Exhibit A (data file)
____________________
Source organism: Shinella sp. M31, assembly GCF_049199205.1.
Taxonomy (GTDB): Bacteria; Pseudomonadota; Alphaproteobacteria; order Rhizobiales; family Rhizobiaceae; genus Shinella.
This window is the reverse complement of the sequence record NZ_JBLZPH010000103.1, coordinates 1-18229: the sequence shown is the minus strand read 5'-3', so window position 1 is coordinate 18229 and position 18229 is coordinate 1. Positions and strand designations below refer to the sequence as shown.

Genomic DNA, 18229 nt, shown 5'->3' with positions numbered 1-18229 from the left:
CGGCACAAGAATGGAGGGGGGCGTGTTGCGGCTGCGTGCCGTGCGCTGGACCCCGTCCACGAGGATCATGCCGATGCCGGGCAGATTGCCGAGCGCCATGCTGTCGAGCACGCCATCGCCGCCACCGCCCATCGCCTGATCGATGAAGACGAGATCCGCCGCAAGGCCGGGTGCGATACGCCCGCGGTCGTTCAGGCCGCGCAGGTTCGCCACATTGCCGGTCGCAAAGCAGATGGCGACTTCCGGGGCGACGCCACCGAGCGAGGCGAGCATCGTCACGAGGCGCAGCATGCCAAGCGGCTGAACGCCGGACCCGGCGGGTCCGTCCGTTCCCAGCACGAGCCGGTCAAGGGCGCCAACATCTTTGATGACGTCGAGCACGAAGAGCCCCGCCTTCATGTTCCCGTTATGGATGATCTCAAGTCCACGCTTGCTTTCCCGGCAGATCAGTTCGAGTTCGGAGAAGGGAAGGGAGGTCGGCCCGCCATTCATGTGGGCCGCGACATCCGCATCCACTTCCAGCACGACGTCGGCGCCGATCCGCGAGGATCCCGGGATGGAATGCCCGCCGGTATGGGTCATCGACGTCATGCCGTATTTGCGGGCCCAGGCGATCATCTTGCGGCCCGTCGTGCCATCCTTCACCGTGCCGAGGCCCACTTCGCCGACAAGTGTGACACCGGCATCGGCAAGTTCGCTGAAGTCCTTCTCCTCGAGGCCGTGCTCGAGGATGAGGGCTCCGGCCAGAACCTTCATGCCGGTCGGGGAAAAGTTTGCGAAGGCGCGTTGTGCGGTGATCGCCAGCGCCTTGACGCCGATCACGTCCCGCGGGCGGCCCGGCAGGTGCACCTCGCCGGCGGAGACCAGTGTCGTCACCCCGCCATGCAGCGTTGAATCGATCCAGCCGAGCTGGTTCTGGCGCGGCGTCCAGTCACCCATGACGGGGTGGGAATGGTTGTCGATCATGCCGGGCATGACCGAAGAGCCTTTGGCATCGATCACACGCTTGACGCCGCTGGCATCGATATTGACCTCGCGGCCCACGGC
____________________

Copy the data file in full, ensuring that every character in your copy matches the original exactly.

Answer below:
Source organism: Shinella sp. M31, assembly GCF_049199205.1.
Taxonomy (GTDB): Bacteria; Pseudomonadota; Alphaproteobacteria; order Rhizobiales; family Rhizobiaceae; genus Shinella.
This window is the reverse complement of the sequence record NZ_JBLZPH010000103.1, coordinates 1-18229: the sequence shown is the minus strand read 5'-3', so window position 1 is coordinate 18229 and position 18229 is coordinate 1. Positions and strand designations below refer to the sequence as shown.

Genomic DNA, 18229 nt, shown 5'->3' with positions numbered 1-18229 from the left:
CGGCACAAGAATGGAGGGGGGCGTGTTGCGGCTGCGTGCCGTGCGCTGGACCCCGTCCACGAGGATCATGCCGATGCCGGGCAGATTGCCGAGCGCCATGCTGTCGAGCACGCCATCGCCGCCACCGCCCATCGCCTGATCGATGAAGACGAGATCCGCCGCAAGGCCGGGTGCGATACGCCCGCGGTCGTTCAGGCCGCGCAGGTTCGCCACATTGCCGGTCGCAAAGCAGATGGCGACTTCCGGGGCGACGCCACCGAGCGAGGCGAGCATCGTCACGAGGCGCAGCATGCCAAGCGGCTGAACGCCGGACCCGGCGGGTCCGTCCGTTCCCAGCACGAGCCGGTCAAGGGCGCCAACATCTTTGATGACGTCGAGCACGAAGAGCCCCGCCTTCATGTTCCCGTTATGGATGATCTCAAGTCCACGCTTGCTTTCCCGGCAGATCAGTTCGAGTTCGGAGAAGGGAAGGGAGGTCGGCCCGCCATTCATGTGGGCCGCGACATCCGCATCCACTTCCAGCACGACGTCGGCGCCGATCCGCGAGGATCCCGGGATGGAATGCCCGCCGGTATGGGTCATCGACGTCATGCCGTATTTGCGGGCCCAGGCGATCATCTTGCGGCCCGTCGTGCCATCCTTCACCGTGCCGAGGCCCACTTCGCCGACAAGTGTGACACCGGCATCGGCAAGTTCGCTGAAGTCCTTCTCCTCGAGGCCGTGCTCGAGGATGAGGGCTCCGGCCAGAACCTTCATGCCGGTCGGGGAAAAGTTTGCGAAGGCGCGTTGTGCGGTGATCGCCAGCGCCTTGACGCCGATCACGTCCCGCGGGCGGCCCGGCAGGTGCACCTCGCCGGCGGAGACCAGTGTCGTCACCCCGCCATGCAGCGTTGAATCGATCCAGCCGAGCTGGTTCTGGCGCGGCGTCCAGTCACCCATGACGGGGTGGGAATGGTTGTCGATCATGCCGGGCATGACCGAAGAGCCTTTGGCATCGATCACACGCTTGACGCCGCTGGCATCGATATTGACCTCGCGGCCCACGGC